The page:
January 4, 2016
Death Valley, California, in the United States is known as one of the hottest, driest places on Earth. In this desolation without much life, the problem of the “sailing stones of Death Valley” has stumped scientists for over half a century. At a dry lake bed known as Racetrack Playa, stones that weigh up to 700 pounds have been moving, seemingly without human or animal assistance, leaving tracks across the desert sands. Since their discovery in the 1940s, several theorists have attempted to solve the mystery of the rocks’ movement, but it may have only been in the last year that science has provided an answer.
The sailing rocks can be seen spread around the desert floor and make intricate and interesting patterns with their tracks. While the tracks may be parallel, they also are not uniform, and the rocks can move in any direction, including backwards over their own tracks. Until 2014, researchers weren’t sure if the movements were caused by dervishes, hurricane force winds, or some other natural phenomena, but the cause of the movement was determined to likely be from thin layers of ice that form when the conditions are just right. The thin ice across the top of the sand pushes the rocks, which then slide based on the direction of moderate winds of about 5-10 miles per hour.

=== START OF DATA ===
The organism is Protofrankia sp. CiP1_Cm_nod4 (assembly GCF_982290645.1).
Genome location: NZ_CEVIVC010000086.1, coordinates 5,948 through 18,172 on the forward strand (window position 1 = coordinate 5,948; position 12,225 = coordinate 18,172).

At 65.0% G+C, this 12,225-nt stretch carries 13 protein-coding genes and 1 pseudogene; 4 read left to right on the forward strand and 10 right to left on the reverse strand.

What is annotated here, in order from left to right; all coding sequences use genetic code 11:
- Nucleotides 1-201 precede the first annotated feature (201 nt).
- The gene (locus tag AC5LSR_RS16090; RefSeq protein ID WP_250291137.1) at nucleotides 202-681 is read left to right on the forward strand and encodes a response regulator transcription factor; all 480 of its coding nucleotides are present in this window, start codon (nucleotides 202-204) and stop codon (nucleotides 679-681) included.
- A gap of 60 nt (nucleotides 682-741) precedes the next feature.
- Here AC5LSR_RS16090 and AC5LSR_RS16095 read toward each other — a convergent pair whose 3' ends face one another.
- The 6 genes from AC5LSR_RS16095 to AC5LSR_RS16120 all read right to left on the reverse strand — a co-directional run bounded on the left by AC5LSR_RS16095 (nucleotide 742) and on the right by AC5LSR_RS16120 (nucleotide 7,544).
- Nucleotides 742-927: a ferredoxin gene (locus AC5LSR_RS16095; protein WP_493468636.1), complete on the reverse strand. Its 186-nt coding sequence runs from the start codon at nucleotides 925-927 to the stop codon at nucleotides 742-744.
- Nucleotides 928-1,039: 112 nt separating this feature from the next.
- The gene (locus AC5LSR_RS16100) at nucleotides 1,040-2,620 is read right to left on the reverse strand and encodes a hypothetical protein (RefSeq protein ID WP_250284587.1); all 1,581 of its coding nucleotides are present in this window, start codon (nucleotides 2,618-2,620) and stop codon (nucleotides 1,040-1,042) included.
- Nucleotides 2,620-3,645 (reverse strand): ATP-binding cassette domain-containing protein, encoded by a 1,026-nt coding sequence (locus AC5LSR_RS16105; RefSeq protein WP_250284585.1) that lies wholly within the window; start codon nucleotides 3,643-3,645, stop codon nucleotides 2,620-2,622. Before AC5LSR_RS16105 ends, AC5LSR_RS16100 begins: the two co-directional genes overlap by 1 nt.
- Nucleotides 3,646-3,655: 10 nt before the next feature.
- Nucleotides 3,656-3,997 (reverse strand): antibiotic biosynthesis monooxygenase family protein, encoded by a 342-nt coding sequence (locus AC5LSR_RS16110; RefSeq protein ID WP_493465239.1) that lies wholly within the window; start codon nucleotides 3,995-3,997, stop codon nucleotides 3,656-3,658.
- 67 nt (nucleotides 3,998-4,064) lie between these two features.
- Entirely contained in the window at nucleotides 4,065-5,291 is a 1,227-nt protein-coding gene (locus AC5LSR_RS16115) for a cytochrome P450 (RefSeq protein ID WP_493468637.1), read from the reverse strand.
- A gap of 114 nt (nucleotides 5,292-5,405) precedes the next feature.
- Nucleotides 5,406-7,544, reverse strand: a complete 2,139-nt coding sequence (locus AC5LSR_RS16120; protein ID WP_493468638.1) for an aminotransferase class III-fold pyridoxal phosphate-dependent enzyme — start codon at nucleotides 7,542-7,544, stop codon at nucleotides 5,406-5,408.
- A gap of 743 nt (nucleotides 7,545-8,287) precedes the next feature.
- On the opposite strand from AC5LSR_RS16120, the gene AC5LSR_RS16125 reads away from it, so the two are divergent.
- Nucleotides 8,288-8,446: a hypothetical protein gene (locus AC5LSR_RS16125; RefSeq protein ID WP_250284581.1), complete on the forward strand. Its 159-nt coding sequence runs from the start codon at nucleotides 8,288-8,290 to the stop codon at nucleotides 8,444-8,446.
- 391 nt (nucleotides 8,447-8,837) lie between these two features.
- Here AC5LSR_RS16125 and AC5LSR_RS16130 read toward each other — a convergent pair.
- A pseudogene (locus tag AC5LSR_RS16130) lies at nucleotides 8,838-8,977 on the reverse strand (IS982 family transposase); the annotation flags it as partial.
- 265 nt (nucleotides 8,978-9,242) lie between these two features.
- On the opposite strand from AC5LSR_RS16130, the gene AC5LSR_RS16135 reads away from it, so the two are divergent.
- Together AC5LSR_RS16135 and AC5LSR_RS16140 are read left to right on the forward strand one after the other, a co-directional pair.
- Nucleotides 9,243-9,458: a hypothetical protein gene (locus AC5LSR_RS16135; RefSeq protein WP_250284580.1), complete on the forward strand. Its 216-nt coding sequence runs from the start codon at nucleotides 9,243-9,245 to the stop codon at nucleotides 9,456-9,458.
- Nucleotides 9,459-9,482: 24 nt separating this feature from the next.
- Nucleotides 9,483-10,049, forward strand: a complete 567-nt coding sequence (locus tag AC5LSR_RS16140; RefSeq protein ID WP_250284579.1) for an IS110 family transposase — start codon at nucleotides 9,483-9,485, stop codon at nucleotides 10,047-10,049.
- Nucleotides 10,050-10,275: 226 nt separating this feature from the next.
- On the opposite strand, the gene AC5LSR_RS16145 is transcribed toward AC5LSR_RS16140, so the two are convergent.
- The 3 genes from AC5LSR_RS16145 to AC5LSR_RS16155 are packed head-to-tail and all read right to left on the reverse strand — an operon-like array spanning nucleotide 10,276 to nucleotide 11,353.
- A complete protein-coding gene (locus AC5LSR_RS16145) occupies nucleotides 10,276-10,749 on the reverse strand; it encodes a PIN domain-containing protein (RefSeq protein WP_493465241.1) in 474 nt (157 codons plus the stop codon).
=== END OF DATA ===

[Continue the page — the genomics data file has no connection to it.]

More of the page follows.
Researchers observed rocks moving as far as 180 feet over the course of 2 years while running their experiments. While some rocks moved much less than that, the stones moved an average of a few inches per second, or slower than your average turtle. The discovery lends another meaning to the whimsical name behind Racetrack Playa.